In HPC astrophysics there will likely be additional entries of use such as the code used to generate the data. I suggest using an “Additional Comments” field.

This information will be requested at the command line when archiving.

The archiving procedure on zen
It will be completely impractical to archive the data through the web interface. It will also be impractical to download the data onto a local machine and then archive it (local machines probably will not even have the capacity to store the data). The ideal situation will be one in which data can be archived straight from zen, communicating directly with the storage server and sending the appropriate metadata in addition.

This should happen from the zen visualization node, so as not to grind the login node to a halt.

A simple command line script would be all that is required.

Basic archive script
Read in name of thing to archive
Check the size of the thing to archive
Communicate with the archiving server to check if the quota will be exceeded
If quota not exceeded
Get metadata from user (some could be stored in a .config file for each user)
Check if the file extension is in the list of those that are worth compressing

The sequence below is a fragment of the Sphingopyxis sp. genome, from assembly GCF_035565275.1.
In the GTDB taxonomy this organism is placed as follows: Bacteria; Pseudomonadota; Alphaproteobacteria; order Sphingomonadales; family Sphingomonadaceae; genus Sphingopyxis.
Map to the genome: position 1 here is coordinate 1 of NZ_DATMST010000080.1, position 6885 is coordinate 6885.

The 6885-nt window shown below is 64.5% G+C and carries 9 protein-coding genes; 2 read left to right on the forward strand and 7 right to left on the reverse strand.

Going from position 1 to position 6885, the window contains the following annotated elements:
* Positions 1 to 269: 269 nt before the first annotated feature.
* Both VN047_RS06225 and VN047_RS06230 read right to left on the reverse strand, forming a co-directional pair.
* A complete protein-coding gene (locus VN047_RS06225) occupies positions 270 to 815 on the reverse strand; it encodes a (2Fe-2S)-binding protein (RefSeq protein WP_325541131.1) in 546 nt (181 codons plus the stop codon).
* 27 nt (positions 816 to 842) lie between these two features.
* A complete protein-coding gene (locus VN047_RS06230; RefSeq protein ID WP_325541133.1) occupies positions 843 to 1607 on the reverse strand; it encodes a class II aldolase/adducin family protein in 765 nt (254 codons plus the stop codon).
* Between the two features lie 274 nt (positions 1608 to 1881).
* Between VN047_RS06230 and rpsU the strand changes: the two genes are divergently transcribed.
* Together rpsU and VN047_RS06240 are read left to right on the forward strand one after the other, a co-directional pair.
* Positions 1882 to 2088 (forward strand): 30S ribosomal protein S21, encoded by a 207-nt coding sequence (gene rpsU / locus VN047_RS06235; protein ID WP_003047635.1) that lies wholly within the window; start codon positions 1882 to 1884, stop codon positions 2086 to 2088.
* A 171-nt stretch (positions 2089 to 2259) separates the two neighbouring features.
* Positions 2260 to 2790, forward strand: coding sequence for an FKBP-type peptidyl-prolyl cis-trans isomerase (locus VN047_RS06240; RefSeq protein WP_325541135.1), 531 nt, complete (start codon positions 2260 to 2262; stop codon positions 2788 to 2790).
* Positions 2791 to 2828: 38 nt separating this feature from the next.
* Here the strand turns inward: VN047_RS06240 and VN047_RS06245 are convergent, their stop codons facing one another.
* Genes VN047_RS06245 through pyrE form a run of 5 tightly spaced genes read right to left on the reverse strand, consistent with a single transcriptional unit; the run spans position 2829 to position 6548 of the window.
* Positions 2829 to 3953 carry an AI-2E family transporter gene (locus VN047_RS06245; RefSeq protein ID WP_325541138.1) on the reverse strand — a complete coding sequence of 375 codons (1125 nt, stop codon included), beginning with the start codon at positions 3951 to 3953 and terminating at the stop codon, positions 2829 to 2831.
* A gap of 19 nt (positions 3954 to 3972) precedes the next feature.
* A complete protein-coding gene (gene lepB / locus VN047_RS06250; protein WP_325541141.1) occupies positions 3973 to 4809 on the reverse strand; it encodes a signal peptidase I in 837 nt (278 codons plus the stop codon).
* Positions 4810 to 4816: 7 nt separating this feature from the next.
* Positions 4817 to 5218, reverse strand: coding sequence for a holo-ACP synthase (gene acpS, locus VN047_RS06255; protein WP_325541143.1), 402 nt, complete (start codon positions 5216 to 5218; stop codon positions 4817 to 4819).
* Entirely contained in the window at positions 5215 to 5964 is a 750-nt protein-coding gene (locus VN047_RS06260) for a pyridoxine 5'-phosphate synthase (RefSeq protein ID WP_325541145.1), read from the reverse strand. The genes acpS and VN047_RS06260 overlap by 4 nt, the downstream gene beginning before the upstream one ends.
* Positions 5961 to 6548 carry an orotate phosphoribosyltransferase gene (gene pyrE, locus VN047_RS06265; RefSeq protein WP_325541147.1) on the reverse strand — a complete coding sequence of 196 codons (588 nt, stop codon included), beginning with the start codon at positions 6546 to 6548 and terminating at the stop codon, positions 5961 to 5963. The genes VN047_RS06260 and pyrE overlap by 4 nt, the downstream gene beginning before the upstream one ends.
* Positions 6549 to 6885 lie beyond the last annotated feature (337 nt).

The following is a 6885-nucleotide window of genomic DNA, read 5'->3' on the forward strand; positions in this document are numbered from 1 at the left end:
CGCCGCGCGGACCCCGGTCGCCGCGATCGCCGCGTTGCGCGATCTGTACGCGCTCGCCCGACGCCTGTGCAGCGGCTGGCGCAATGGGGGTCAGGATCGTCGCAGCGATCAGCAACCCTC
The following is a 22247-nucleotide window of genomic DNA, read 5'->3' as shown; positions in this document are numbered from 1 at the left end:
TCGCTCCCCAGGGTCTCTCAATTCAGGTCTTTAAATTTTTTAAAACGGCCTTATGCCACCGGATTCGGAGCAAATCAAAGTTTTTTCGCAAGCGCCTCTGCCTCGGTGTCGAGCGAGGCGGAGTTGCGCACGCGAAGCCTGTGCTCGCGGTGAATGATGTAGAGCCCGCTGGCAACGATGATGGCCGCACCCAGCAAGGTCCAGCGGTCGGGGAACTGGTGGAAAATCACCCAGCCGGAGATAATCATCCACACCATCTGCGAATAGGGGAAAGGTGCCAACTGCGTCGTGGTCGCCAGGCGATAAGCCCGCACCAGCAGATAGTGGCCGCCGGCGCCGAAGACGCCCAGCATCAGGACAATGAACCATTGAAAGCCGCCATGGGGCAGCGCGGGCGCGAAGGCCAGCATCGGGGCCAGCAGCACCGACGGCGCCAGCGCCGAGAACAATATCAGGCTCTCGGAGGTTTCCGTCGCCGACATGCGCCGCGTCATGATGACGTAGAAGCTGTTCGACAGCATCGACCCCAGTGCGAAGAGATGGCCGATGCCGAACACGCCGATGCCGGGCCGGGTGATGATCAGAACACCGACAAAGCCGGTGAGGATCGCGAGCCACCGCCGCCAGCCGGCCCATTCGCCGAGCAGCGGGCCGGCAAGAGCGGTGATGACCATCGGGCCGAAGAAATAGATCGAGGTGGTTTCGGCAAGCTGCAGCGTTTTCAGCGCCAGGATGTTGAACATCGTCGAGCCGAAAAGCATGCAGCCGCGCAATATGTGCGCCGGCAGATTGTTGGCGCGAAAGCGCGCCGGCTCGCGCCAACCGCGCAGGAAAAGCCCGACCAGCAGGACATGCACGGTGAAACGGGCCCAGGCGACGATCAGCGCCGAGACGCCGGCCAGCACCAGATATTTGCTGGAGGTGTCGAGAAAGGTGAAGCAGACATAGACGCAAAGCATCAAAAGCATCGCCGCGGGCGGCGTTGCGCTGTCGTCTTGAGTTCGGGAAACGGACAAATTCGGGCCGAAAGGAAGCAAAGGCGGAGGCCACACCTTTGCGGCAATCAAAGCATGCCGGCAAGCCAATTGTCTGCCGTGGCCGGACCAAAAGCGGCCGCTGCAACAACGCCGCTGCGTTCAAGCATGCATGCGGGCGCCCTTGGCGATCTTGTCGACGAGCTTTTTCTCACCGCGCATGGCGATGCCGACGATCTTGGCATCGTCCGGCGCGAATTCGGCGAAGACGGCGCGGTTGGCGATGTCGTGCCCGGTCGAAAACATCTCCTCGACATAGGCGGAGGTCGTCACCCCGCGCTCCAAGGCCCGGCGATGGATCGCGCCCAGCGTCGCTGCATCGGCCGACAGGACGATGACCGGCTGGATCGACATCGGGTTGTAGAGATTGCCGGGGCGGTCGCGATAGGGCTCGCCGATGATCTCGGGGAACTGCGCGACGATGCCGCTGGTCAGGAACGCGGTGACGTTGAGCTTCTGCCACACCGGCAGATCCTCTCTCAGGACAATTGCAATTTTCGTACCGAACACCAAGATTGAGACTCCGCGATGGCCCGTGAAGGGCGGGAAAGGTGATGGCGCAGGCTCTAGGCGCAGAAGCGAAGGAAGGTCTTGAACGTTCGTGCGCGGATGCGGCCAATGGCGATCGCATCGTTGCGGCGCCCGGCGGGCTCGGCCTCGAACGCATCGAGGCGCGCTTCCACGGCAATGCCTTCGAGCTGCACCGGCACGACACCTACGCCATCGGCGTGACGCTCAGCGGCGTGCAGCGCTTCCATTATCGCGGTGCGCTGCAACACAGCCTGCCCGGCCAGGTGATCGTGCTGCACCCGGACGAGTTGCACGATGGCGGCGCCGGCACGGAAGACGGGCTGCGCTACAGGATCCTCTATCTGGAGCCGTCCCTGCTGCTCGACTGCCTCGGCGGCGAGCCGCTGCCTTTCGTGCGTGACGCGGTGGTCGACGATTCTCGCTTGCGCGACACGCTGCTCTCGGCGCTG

Compress if worthwhile
Copy metadata and dataToArchive across to the archiving server
Else
Tell the user to contact the person responsible for updating quota sizes.
End

A gui version could also be implemented if desired, but would definitely not be necessary for zen.

At present Tom Haworth is going to develop this script and test the procedure on existing data. Pete Leggett of Open Exeter will develop the server end stuff.

Training

For zen users, essentially no training will be required. An email to the zen mailing list telling them what they need to do is standard procedure. They can also contact the zen manager if they have trouble. Can also add a section to the zen component of the astrophysics WIKI so that there is some permanent documentation.

Posted under Big Data, Case studies

This post was written by Jill Evans on May 31, 2012